Killing whales is bad science
I love whales. So I was thrilled when the ICJ ruled against Japan’s controversial whaling program in the Southern Pacific Ocean. But what are this case’s lessons for scientists?
Catching whales for food and other products is traditional in many cultures, including Japan. But over the last century, human population growth and modern fishing methods loaded the odds against the cetaceans. The International Whaling Commission (IWC) was established in 1946 to prevent overhunting, provide for conservation of whale stocks and the orderly development of the whaling industry.
To achieve its objectives, the IWC sets catch limits for whaling, and in 1985/86, it established a moratorium on whaling that is still in place today. Since the moratorium, 22,721 whales have been caught commercially by countries objecting to the moratorium, 9,393 have been caught for Aboriginal subsistence harvest and 15,563 have been caught under special scientific permits. Of the latter 14,643 were caught by Japan under scientific programs called JARPA and JARPAII. 10,476, or 22% of the total whale catch, have been Southern Pacific. This whaling was the focus of the recent court case.
Australia claimed that Japan’s annual Southern Pacific hunt was not “for the purposes of scientific research”. It argued that scientific research needs defined and achievable objectives, to use appropriate methods, be properly peer reviewed and avoid adverse impacts on the stocks being studied. Lets have a look at some of these claims.
The research objectives, clearly and reasonably stated in the latest JARPAII Research Planare monitoring of:
- the Antarctic ecosystem,
- krill abundance and the feeding ecology of whales,
- the effects of contaminants on cetaceans, and
- cetacean habitat.
With regard to the methods, these take up most of the JARPAII Plan, but just two short paragraphs justify the killing of 14,643 whales for science. The reasoning is that age and stomach content surveys are essential for meeting the objectives because “meal size, blubber thickness and age at physical and sexual maturity strongly suggested inter and intra species competitions” (p.20). Therefore lethal sampling is necessary. This makes little sense to me, and I note that other cetacean research projects use alternative, non-lethal methods to gain research results consistent with the JARPAII objectives.
JARPAII researchers have ticked the box of peer reviewed publications based on their lethal research. One example is a paper reporting a 30% decline in Antarctic minke whale stomach contents by weight over 20 years, and suggesting that reduced krill abundance may be to blame. This longitudinal study would indeed have been difficult using the more common non-lethal method of post-mortems on beached whales. But to me it seems unnecessary to kill whales to learn about krill decline when this phenomenon and its implications are well established by other research.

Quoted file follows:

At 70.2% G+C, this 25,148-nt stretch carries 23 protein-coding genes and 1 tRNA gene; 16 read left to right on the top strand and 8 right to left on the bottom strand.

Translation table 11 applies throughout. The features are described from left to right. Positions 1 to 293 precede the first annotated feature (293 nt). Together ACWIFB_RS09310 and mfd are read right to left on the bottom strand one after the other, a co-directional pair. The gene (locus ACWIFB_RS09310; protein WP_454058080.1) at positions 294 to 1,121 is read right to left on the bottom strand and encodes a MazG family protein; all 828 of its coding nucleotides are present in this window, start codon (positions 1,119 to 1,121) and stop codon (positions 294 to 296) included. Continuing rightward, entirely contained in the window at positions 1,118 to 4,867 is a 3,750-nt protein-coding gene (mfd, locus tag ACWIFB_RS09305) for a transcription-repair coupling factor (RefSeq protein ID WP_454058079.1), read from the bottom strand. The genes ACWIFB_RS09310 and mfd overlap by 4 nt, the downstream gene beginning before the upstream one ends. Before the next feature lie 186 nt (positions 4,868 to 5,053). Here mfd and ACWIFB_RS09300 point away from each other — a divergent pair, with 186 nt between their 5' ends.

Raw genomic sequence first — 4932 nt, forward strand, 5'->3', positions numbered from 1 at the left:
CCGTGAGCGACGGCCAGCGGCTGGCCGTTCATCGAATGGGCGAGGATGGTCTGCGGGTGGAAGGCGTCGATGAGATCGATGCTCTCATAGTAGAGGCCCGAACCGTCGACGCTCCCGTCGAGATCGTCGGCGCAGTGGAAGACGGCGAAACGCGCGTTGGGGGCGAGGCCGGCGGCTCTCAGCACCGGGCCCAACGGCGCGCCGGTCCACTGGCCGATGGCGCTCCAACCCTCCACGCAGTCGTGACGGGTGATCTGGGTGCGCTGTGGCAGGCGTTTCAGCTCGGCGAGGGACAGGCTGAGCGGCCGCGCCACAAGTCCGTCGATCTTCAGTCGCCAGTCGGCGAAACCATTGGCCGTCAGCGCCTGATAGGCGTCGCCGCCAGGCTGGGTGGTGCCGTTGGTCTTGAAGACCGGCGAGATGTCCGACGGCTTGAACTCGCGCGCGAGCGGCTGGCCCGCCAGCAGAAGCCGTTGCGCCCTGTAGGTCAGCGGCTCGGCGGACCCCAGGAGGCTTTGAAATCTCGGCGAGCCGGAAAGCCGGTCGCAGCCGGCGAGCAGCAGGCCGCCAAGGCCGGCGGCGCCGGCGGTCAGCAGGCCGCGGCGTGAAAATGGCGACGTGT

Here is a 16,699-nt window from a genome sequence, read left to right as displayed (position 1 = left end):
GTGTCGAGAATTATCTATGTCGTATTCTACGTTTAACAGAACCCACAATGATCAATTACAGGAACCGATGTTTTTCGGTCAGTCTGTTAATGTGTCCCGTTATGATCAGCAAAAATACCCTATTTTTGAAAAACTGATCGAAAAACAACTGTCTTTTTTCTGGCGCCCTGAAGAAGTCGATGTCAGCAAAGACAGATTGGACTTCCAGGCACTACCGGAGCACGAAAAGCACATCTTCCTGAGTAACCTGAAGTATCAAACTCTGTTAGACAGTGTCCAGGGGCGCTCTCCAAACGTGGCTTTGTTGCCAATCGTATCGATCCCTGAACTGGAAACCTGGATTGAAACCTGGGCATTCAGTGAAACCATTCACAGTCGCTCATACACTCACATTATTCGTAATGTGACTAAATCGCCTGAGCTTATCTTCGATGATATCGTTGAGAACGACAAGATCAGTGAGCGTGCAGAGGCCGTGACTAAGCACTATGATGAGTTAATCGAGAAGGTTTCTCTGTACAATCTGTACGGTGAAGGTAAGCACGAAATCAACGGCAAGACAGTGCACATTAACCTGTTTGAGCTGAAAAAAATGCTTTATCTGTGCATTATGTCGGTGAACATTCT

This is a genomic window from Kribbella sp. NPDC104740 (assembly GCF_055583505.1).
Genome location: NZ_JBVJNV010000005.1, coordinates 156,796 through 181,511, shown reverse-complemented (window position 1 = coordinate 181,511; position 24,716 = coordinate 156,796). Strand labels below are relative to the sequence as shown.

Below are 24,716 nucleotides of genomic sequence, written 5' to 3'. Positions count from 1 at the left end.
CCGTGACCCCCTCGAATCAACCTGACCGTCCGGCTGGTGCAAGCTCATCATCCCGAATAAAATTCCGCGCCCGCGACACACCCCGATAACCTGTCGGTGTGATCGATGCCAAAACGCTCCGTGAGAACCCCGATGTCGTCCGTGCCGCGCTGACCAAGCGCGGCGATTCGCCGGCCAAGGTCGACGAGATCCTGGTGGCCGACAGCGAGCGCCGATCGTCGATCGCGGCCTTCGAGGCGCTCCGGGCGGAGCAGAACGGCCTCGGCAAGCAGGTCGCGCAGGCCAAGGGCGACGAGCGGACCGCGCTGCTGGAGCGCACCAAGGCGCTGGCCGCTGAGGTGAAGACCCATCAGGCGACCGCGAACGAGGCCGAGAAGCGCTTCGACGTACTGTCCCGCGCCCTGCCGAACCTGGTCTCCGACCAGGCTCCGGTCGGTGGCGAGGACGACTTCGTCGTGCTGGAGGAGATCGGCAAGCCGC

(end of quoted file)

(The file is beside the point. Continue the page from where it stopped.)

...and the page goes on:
Perhaps the lesson here for scientists is that if you do controversial research, you had better do it well, or risk international outrage and potential legal action.
But the IWC was not convinced by Australia’s case for JARPAII being unscientific on the basis of its objectives, methods and publications. And Japan for its part, argued that the court had no authority to decide what was and wasn’t science. Instead, the court focused on the lack of feasibility studies into a smaller lethal intake and an increase in non-lethal sampling to achieve its objectives. And indeed, this is a significant gap in the JARPAII research plan, since the potential for stock loss is not addressed in its discussion of sample sizes.
A big lesson for scientists is that ecological ethics are implicit in this ruling. It recognises that scientists have duties and obligations to ecosystems as well as to science and the public welfare. And interestingly, although human ethics, and biological ethics are relatively well established, ecological ethics are not. Ecological ethicists drawing on the precautionary principle have suggested that ecologists could take an equivalent of the Hippocratic Oathand vow to “first do no harm” in their research practices. JARPAII would clearly fail this test.
The ICJ has not insisted on strong ecological ethics in its ruling, just that non-harm be clearly considered. And just one day after the ruling, Japan has flagged that it may devise a more persuasive research program requiring whale killing. But let’s at least note the wake-up call for scientists to fully justify ecological research with dubious ethics.
What did you learn from this case?